Silicon Valley hosted 58 senior executives on Saturday, most of whom are private business owners from the Chinese mainland looking for projects to invest in.
"As students of the post EMBA program with Peking University, we are cautious about capital safety of overseas investment in regards to cultural and language barriers," Xu Nonghe, the managing director of Beijing RZLB Investment Co, LTD, told China Daily at the forum.
He said US governments should explore better ways to promote their cities with investors from China.
"With different cultures and consuming habits, they need to understand what kind of returns most Chinese investors are anticipating on their hefty investment," he said.
The delegation had already visited New York and San Francisco, and their half-month tour will also include Las Vegas and Los Angeles.
Led by Cui Wei, assistant dean of the school of economics of Peking University, the delegation members have also shown interest in such fields as biotech, hi-tech, and energy in North California.
Commercial real estate is another area of interest for them, with some of the potential buyers checking local markets as they traveled from the East Coast to the West.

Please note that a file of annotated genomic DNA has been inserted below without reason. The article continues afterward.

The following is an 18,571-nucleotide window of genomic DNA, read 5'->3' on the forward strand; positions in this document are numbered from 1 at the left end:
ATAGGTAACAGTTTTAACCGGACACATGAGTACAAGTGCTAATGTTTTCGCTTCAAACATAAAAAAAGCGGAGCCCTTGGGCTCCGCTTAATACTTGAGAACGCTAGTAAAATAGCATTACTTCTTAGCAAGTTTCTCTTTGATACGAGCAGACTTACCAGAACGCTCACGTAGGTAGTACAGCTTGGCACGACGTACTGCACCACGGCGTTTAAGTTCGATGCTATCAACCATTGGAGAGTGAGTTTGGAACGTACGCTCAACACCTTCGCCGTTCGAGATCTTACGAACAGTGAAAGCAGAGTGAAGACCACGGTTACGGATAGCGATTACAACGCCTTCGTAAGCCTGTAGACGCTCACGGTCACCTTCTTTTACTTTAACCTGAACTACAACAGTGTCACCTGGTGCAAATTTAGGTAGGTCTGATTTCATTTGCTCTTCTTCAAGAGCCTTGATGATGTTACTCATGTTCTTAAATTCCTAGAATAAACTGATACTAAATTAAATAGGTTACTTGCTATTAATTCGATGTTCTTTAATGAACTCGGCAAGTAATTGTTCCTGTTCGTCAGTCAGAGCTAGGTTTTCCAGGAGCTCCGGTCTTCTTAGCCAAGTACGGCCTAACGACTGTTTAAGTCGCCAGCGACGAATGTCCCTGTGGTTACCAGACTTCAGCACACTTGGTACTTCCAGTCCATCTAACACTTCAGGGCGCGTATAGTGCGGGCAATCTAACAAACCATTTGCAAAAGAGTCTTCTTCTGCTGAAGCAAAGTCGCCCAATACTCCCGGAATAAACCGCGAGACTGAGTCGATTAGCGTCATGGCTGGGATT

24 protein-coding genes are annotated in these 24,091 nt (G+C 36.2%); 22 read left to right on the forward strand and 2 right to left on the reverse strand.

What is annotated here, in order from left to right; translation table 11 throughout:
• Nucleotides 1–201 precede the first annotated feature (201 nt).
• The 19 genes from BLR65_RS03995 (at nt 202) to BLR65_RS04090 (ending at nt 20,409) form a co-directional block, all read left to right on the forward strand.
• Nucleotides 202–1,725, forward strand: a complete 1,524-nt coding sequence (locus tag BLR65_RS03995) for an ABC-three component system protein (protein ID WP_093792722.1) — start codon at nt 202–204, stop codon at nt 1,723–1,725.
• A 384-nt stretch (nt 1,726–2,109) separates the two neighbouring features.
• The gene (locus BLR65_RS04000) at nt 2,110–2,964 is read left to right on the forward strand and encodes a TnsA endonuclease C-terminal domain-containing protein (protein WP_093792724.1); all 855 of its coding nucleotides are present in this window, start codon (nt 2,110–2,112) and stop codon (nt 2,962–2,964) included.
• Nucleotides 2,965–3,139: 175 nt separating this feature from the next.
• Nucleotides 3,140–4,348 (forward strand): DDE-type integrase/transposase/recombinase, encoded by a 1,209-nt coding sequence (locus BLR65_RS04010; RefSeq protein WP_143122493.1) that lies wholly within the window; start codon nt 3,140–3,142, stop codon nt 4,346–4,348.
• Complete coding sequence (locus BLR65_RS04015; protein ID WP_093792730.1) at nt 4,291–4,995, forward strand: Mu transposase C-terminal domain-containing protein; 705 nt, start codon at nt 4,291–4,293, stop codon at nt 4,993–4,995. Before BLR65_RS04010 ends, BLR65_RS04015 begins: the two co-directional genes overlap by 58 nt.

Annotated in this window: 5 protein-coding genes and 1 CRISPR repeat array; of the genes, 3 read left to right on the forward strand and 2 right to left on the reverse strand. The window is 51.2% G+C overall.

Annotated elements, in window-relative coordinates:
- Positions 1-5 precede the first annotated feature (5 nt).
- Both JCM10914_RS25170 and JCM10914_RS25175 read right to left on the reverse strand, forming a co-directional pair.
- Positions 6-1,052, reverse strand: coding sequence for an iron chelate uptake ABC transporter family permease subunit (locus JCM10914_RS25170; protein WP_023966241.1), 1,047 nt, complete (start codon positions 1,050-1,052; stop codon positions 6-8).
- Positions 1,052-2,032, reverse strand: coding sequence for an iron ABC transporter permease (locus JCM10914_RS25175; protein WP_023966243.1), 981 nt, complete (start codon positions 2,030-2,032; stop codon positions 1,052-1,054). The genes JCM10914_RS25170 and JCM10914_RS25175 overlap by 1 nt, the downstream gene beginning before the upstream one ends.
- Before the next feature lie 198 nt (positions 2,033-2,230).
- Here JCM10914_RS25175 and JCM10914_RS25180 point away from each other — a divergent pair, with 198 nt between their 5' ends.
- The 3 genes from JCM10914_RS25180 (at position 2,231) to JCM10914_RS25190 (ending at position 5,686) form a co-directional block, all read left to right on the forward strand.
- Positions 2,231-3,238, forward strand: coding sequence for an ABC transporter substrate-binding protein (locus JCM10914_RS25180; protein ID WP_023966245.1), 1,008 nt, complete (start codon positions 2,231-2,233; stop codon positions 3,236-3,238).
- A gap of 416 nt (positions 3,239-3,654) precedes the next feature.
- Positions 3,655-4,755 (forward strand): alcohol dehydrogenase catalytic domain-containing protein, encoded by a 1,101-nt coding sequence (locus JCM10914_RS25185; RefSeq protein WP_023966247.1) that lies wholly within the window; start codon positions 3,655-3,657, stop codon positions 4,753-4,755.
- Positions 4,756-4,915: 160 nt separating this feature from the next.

One third of the 58 members expressed their willingness to purchase real estate.
Jing Bei, a well known anchor woman with China's CCTV, said she is looking for a single family house in a high-performing school district around the Bay Area.
"The weather is good and the environment pleasant. I hope one day my son can study at Stanford," said Jing whose son is now attending a junior high school in Beijing. "By buying a house for him, adapting to the US might go quicker and smoother."
Skip Whitney, executive vice-president and partner of Kidder Mathews, said he is involved with China-related businesses on a daily basis, hosting visiting Chinese groups at his downtown office, shuffling Chinese clients into cellars at Napa Valley and sipping wines with them, or answering questions about E5 immigration, children's education and food safety.
"We are pretty heavy on our China market and business development in China," said Whitney.
Gloria Ortega, the economic development manager of Union City in the Bay Area, told China Daily on Saturday she is "very much looking forward to the first Chinese trade mission" to visit her city in the near future.
"Union City is a very population diversified place, and Chinese investors would have cultural fit in quickly," she said.
Around 50 percent of local citizens are Asian people and the city communities have about 12 percent of population with Chinese heritage, she said.
She also said "bio-tech" and "food manufacture" in Union City are two major industries for potential investors from China.
San Leandro's Councilman Benny Lee and San Jose's Councilman Kansen Chu also came for the forum and expressed strong willingness to help Chinese investors find satisfied projects in their cities.